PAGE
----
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Larry Bertlemann single fin surfboard shaped in 1978. Featuring a red swirl/white foam color scheme with pinstriped border. Hand signed by Larry Bertlemann. 6’6 swallow tail. Fully restored by a surfboard restoration expert. Bertlemann is a revered Hawaiian surfer and pioneer of aerial surfing. Dubbed the “Rubberman” for his innovative maneuverability on the wave. His surfing ability and signature moves were way ahead of their time. He showed everyone how radical surfing would eventually become. “He didn’t invent the shortboard; he just showed us how to ride it”. No one had a greater influence on the way people surf than the legendary Larry Bertlemann. Ride or display this highly coveted 1970s Larry Bertlemann surfboard.
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History of Larry Bertlemann Surfboards
One of the most exposed professional surfers, shortboard pioneer Larry Bertlemann, can be easily credited with the vast majority of contributions to the evolution of the sport. His style was the exact opposite of the expressing carving of the 1960s and 1970s. He gained the nickname “Rubberman”, after a definite, powerful spring in his surfing style. Larry Bertlemann was the one to deny current values and ride waves top to bottom with sharp turns in the pocket.
Bertlemann was born on August 7th, 1955 in Hilo, Hawaii. His adventure with surfing began at 11 when his family moved to Honolulu. From that moment on, he progressed quickly and always aimed high. Soon the young Larry was surfing waves from Ala Moana bowls on the South Shore to the heavier waves on the North Shore, which immediately became the development grounds of modern jazzed up surfing. He started working with famous shaper Ben Aipa to develop and refine surfboards that allowed for his innovative approach. Ben Aipa was his mentor at the time, and together they redefined the standard for performance equipment. Aipa’s swallowtail and stinger designs of the mid-70s facilitated some of Bertlemann’s best surfing.
On a personal level, Aipa discouraged Bertlemann from pursuing a professional competitive career in surfing. Despite Aipa’s advice and his own distaste for competition, Bertlemann turned pro in the early 70s. Without conforming to the restraints of competition, he finished third in the 1972 World Contest in San Diego. A year later, he won the U.S. Surfing Championship. Although he became one of the highest-paid pros of the time, he experienced only marginal competitive success, and stayed in the top 16 in both 1976 and 1979. His style was so different from the norms that competition judges rarely understood how to score his maneuvers. “I surfed for myself and the public, not for five judges,” claims Larry- “How do you score a maneuver you’ve never seen before?” Thanks to Aipa’s wide, short (less than 6-foot) swallowtail and stinger designs, Larry had total freedom of movement. Bertlemann could do all the spontaneous maneuvers from low gravity cutbacks, 360s to switchfoot antics, and they remained functional. He was also interested in design. Bertlemann shaped his first board inside a friend’s house. After watching Sparky (from the Sparky’s Surf Shop) and working with Aipa, he began shaping regularly, cooperating with Town and Country, George Downing and others. Bertlemann also helped in the renaissance of ultra-short twin-fins around 1980.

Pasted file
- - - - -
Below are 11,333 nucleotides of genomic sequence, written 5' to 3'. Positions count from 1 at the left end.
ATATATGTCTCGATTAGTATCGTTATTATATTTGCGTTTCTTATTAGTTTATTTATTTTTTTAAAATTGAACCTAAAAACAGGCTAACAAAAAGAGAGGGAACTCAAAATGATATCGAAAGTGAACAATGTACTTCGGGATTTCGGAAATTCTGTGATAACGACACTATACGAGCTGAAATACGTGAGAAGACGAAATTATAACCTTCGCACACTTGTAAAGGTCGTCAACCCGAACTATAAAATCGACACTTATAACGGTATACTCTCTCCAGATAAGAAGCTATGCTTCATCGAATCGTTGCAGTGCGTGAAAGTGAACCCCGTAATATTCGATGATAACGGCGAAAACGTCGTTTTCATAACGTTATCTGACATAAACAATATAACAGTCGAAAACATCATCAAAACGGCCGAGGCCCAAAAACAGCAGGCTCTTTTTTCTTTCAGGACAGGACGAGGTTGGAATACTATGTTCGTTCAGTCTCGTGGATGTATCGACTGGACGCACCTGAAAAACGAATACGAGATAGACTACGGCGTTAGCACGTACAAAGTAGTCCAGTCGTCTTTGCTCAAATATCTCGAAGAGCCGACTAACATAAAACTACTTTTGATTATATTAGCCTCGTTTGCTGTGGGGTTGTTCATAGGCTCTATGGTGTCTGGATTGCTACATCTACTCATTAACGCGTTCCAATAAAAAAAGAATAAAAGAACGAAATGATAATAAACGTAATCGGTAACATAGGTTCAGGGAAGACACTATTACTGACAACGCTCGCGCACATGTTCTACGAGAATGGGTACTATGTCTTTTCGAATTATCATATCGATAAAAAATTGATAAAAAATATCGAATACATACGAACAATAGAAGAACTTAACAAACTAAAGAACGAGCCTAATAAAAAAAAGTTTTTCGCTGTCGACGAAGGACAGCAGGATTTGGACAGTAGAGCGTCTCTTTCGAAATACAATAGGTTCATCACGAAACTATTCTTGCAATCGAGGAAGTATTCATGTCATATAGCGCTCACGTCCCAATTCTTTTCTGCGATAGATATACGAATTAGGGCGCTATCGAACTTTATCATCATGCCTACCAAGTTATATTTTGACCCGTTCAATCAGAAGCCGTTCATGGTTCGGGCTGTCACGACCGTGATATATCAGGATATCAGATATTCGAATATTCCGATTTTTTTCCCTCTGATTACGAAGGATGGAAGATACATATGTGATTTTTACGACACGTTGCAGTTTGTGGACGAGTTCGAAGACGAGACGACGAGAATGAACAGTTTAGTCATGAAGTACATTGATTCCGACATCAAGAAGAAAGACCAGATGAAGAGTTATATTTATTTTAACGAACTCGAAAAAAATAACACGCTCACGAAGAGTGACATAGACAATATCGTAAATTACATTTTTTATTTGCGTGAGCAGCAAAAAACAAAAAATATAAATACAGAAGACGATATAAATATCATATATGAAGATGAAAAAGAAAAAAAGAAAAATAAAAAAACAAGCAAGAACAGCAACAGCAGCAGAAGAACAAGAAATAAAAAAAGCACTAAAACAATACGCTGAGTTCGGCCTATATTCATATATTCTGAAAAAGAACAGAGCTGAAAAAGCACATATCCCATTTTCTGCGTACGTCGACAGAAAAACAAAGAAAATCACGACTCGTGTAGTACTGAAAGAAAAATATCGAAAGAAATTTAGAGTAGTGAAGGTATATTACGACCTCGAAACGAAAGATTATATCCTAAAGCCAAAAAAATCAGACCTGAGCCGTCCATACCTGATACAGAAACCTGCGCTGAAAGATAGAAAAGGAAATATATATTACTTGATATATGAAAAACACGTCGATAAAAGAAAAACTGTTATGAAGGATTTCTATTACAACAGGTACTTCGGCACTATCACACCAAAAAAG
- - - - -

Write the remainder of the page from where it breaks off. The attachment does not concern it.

His dominant presence in the media overshadowed Larry Bertlemann’s competitive career. He was featured on a record nine magazine covers, and he was one of the first professionals to land a deal with significant corporate sponsors like Pepsi, OP, Toyota, and United Airlines. He even starred a role in Hal Jepsen’s 1975 film Super Session. His hyper-exposed surfing wasn’t the sole thing that he used to stay in the public eye. Frequently surfing in color-coordinated outfits along with his characteristic Afro, Bertlemann made sure the cameras followed him wherever he went. He even surfed Pipeline in a custom bell-bottom styled wetsuit. Being in media’s spotlight made him one of Hawaii’s great ambassadors of the 1970s. Larry really revolutionized the surfing world- it was the first time the surfing lifestyle was available to non-surfers across the planet. Pictures of Bertlemann spread across the globe, and in a short time he grew into the very well known icon of Hawaiian surfing.
Finally, around 1998, his desire for speed and adventure got the better of him. The years of physical abuse from skateboarding, surfing and motorcycle and truck racing resulted in two degenerating discs, leaving the right side of his body paralyzed. He has since regained motion through surgery and therapy, but he is far from his old self. After coming back to Oahu, he began shaping as much as his body would allow. In the summer of 2001, he was arrested on robbery and weapons charges and spent the next years in jail, following a popular “Free Bert” campaign. Upon his release, Bertlemann began making surfboards again, even forming mass-production deals with Rebel Boards and Santa Cruz. In terms of numbers, his greatest influence was amusingly on skateboarding. Award-winning documentary Dogtown and Z-Boys, relates to the rise of vert skating begins with names like Alva, Peralta and Adams trying to take Larry’s approach on a wave to streets and parks; they even call their slide-out turns, “Berts.” Now Larry Bertlemann surfs rather infrequently, but people in and out of the surfing world will never forget the significant contributions of this Hawaiian legend.